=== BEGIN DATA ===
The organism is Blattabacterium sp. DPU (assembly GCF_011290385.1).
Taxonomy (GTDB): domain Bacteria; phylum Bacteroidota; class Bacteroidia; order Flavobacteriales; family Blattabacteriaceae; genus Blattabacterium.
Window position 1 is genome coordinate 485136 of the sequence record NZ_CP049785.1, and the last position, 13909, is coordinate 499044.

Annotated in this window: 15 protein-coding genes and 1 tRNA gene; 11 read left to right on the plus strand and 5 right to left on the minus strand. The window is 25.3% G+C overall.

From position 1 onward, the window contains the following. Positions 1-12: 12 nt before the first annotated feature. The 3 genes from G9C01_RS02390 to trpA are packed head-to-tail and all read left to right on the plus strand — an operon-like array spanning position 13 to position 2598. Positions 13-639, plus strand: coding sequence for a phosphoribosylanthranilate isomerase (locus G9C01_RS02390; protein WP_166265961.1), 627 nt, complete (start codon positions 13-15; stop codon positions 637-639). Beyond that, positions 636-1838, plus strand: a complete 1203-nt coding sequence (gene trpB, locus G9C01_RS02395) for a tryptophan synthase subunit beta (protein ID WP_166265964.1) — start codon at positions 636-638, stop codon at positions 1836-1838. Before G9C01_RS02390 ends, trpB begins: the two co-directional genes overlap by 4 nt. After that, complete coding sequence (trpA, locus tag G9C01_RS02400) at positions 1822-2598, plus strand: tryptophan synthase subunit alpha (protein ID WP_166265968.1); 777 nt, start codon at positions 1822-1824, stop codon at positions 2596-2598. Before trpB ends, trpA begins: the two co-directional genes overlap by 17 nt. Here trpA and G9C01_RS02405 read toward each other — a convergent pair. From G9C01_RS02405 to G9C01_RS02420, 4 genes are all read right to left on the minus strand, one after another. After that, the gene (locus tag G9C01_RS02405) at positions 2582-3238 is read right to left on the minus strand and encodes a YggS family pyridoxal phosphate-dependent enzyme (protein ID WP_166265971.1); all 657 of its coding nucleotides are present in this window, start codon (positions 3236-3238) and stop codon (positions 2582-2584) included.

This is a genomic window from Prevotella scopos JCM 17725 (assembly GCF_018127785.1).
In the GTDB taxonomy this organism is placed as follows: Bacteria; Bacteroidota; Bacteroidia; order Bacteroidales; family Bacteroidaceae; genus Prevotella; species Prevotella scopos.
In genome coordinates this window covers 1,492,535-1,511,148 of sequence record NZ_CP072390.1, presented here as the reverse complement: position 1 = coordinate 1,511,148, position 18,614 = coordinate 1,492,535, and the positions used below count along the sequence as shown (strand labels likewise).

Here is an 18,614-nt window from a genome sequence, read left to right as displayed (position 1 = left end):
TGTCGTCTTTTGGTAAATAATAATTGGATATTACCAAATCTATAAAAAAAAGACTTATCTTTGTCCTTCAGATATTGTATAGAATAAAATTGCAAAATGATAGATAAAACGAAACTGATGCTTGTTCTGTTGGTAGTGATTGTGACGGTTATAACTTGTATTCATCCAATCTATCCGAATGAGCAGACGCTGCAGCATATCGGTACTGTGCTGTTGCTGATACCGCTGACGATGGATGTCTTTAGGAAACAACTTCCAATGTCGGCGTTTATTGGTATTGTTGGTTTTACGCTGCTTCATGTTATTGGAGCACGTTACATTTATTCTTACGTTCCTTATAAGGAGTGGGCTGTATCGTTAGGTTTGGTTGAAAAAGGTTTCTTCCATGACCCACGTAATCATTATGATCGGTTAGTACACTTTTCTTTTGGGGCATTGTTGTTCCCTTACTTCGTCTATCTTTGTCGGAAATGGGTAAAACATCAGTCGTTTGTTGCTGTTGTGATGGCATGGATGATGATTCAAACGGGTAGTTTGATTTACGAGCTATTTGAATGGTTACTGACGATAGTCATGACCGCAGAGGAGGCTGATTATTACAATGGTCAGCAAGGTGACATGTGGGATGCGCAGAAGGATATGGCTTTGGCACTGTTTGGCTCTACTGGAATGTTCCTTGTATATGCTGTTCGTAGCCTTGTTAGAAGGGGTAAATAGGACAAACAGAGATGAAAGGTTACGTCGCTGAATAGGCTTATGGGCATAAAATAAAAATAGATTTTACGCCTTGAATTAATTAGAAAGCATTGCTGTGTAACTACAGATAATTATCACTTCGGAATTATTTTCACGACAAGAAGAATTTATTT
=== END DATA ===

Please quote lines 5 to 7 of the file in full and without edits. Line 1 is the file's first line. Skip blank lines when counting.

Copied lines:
From position 1 onward, the window contains the following. Positions 1-12: 12 nt before the first annotated feature. The 3 genes from G9C01_RS02390 to trpA are packed head-to-tail and all read left to right on the plus strand — an operon-like array spanning position 13 to position 2598. Positions 13-639, plus strand: coding sequence for a phosphoribosylanthranilate isomerase (locus G9C01_RS02390; protein WP_166265961.1), 627 nt, complete (start codon positions 13-15; stop codon positions 637-639). Beyond that, positions 636-1838, plus strand: a complete 1203-nt coding sequence (gene trpB, locus G9C01_RS02395) for a tryptophan synthase subunit beta (protein ID WP_166265964.1) — start codon at positions 636-638, stop codon at positions 1836-1838. Before G9C01_RS02390 ends, trpB begins: the two co-directional genes overlap by 4 nt. After that, complete coding sequence (trpA, locus tag G9C01_RS02400) at positions 1822-2598, plus strand: tryptophan synthase subunit alpha (protein ID WP_166265968.1); 777 nt, start codon at positions 1822-1824, stop codon at positions 2596-2598. Before trpB ends, trpA begins: the two co-directional genes overlap by 17 nt. Here trpA and G9C01_RS02405 read toward each other — a convergent pair. From G9C01_RS02405 to G9C01_RS02420, 4 genes are all read right to left on the minus strand, one after another. After that, the gene (locus tag G9C01_RS02405) at positions 2582-3238 is read right to left on the minus strand and encodes a YggS family pyridoxal phosphate-dependent enzyme (protein ID WP_166265971.1); all 657 of its coding nucleotides are present in this window, start codon (positions 3236-3238) and stop codon (positions 2582-2584) included.

This is a genomic window from Prevotella scopos JCM 17725 (assembly GCF_018127785.1).
In the GTDB taxonomy this organism is placed as follows: Bacteria; Bacteroidota; Bacteroidia; order Bacteroidales; family Bacteroidaceae; genus Prevotella; species Prevotella scopos.